Deep maxima of phytoplankton biomass, primary production and bacterial production in the Mediterranean Sea
UNIVERSAL IDENTIFIER: http://hdl.handle.net/11093/2798
EDITED VERSION: https://bg.copernicus.org/articles/18/1749/2021/
UNESCO SUBJECT: 2417.05 Biología Marina ; 2417.07 Algología (Ficología) ; 2510.01 Oceanografía Biológica
DOCUMENT TYPE: article
The deep chlorophyll maximum (DCM) is a ubiquitous feature of phytoplankton vertical distribution in stratified waters that is relevant to our understanding of the mechanisms that underpin the variability in photoautotroph ecophysiology across environmental gradients and has implications for remote sensing of aquatic productivity. During the PEACETIME (Process studies at the air-sea interface after dust deposition in the Mediterranean Sea) cruise, carried out from 10 May to 11 June 2017, we obtained 23 concurrent vertical profiles of phytoplankton chlorophyll a, carbon biomass and primary production, as well as heterotrophic prokaryotic production, in the western and central Mediterranean basins. Our main aims were to quantify the relative role of photoacclimation and enhanced growth as underlying mechanisms of the DCM and to assess the trophic coupling between phytoplankton and heterotrophic prokaryotic production. We found that the DCM coincided with a maximum in both the biomass and primary production but not in the growth rate of phytoplankton, which averaged 0.3 d−1 and was relatively constant across the euphotic layer. Photoacclimation explained most of the increased chlorophyll a at the DCM, as the ratio of carbon to chlorophyll a (C:Chl a) decreased from ca. 90–100 (g:g) at the surface to 20–30 at the base of the euphotic layer, while phytoplankton carbon biomass increased from ca. 6 mg C m−3 at the surface to 10–15 mg C m−3 at the DCM. As a result of photoacclimation, there was an uncoupling between chlorophyll a-specific and carbon-specific productivity across the euphotic layer. The ratio of fucoxanthin to total chlorophyll a increased markedly with depth, suggesting an increased contribution of diatoms at the DCM. The increased biomass and carbon fixation at the base of the euphotic zone was associated with enhanced rates of heterotrophic prokaryotic activity, which also showed a surface peak linked with warmer temperatures. Considering the phytoplankton biomass and turnover rates measured at the DCM, nutrient diffusive fluxes across the nutricline were able to supply only a minor fraction of the photoautotroph nitrogen and phosphorus requirements. Thus the deep maxima in biomass and primary production were not fuelled by new nutrients but likely resulted from cell sinking from the upper layers in combination with the high photosynthetic efficiency of a diatom-rich, low-light acclimated community largely sustained by regenerated nutrients. Further studies with increased temporal and spatial resolution will be required to ascertain if the peaks of deep primary production associated with the DCM persist across the western and central Mediterranean Sea throughout the stratification season.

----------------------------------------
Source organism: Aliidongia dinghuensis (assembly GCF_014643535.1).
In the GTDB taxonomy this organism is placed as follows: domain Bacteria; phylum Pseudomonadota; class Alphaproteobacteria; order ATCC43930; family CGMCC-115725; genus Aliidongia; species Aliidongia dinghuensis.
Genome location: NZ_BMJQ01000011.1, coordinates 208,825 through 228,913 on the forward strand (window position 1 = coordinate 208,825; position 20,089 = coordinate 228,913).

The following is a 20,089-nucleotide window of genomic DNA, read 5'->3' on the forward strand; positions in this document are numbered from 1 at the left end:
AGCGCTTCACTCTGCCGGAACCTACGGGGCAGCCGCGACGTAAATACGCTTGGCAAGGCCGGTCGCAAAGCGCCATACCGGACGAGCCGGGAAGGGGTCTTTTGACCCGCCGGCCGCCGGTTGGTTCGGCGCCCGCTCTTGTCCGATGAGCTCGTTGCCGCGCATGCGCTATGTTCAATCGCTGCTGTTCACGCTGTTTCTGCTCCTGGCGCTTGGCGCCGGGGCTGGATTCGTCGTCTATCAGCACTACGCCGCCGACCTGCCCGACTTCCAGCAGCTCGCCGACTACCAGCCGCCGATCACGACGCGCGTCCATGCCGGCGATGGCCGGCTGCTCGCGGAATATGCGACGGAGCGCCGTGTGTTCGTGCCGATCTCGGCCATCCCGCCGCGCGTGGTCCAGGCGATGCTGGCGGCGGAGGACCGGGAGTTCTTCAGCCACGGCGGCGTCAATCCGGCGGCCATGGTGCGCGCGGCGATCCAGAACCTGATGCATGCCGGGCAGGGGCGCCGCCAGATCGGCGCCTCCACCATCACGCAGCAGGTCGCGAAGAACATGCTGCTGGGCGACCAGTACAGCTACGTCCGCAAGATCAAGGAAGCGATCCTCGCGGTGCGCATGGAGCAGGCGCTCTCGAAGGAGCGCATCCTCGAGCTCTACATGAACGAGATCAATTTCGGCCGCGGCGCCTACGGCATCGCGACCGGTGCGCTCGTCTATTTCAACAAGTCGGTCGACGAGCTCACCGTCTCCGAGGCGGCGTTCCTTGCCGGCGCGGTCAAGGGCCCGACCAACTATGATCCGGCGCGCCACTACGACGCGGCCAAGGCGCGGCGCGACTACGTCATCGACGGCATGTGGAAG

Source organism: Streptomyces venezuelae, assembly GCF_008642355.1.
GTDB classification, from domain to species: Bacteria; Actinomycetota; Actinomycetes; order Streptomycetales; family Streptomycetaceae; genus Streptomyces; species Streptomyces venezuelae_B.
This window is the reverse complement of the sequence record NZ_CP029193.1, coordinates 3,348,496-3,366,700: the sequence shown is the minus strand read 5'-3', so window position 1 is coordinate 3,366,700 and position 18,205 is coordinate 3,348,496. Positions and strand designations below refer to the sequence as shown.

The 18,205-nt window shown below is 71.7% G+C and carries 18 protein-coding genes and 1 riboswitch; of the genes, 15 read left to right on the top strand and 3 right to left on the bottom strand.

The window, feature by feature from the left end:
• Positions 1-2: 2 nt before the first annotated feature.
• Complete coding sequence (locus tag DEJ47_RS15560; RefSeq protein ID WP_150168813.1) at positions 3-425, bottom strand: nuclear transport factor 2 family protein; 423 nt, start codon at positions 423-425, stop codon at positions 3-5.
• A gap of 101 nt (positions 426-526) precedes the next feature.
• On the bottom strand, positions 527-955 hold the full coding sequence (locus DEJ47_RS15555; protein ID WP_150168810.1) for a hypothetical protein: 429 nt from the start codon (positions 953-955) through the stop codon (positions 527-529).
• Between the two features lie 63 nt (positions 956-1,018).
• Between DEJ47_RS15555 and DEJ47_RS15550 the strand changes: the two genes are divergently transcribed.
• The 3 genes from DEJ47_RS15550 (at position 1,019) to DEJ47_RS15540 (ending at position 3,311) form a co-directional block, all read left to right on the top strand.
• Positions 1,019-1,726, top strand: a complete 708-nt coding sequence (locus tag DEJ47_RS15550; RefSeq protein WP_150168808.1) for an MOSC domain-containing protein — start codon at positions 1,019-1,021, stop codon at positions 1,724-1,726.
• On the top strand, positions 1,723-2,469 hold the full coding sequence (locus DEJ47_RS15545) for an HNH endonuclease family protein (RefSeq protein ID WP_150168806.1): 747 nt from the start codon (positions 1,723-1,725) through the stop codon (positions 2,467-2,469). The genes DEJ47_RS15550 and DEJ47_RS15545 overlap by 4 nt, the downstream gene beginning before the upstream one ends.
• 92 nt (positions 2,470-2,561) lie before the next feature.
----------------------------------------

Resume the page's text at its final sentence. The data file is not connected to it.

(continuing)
Files in this item